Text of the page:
Spectrum of epilepsy in tuberous sclerosis|
Anisya-Vasanth AV, Satishchandra P, Nagaraja D, Swamy HS, Jayakumar PN
Tuberous sclerosis (TS) is an autosomal dominant disease that affects the brain, skin, eye, heart and kidney. The diagnostic criteria for tuberous sclerosis complex (TSC) have recently been revised. There are relatively few Indian studies on this disorder. Twenty-six patients diagnosed as having TS over a period of 18 years are being reported. The onset of seizures ranged from infancy to adolescence. The patterns of epilepsy encountered were generalized tonic clonic seizures (13), complex partial seizures (10), simple partial seizures (9) and myoclonic jerks (4) including infantile spasms (3). Patients often had more than one seizure type. Nineteen patients were mentally subnormal. Cutaneous manifestations were facial angiofibroma i.e. adenoma sebaceum (20), shagreen patches (7), hypopigmented macules (6), ash leaf spots (4), café-au-lait spots (2), facial hypoplasia (2) and periungual fibromas (1). One patient each had retinal phakoma and renal angiomyolipoma. CT scan revealed sub-ependymal calcifications (12), parenchymal tubers (3), cerebral edema (3) and cortical atrophy (1). One patient had enhancement of peri-ventricular sub-ependymal lesions on MRI. Anticonvulsants prescribed were phenobarbitone (20), diphenyl hydantoin (14), carbamazepine (8), sodium valproate (4), benzodiazepines (4), ACTH (2), prednisone (1), mysoline (1) and vigabatrin (1). Most patients were on combinations of anti-convulsants and response to therapy was usually not very satisfactory. However, the child treated with vigabatrin did well.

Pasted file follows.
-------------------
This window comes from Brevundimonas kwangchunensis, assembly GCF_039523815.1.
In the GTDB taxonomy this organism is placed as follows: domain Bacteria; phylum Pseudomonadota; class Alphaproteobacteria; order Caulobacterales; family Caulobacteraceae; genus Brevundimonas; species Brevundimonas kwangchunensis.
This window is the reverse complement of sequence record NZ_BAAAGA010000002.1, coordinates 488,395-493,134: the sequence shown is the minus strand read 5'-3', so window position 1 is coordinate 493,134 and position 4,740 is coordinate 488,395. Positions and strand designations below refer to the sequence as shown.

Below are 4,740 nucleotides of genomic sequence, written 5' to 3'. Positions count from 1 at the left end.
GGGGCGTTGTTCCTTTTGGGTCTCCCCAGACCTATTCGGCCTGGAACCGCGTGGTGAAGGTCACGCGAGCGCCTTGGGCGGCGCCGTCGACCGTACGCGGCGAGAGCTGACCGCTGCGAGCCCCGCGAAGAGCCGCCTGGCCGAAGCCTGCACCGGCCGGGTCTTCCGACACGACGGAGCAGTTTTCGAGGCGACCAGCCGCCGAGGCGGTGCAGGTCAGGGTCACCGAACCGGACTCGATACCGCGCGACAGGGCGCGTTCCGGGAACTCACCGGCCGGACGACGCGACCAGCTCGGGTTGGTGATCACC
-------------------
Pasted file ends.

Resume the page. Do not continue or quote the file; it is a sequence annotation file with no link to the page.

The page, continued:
Epilepsy, facial angiofibroma, hypsarrhythmia, hamartin, sub-ependymal nodules, tuberin, tuberous sclerosis, vigabatrin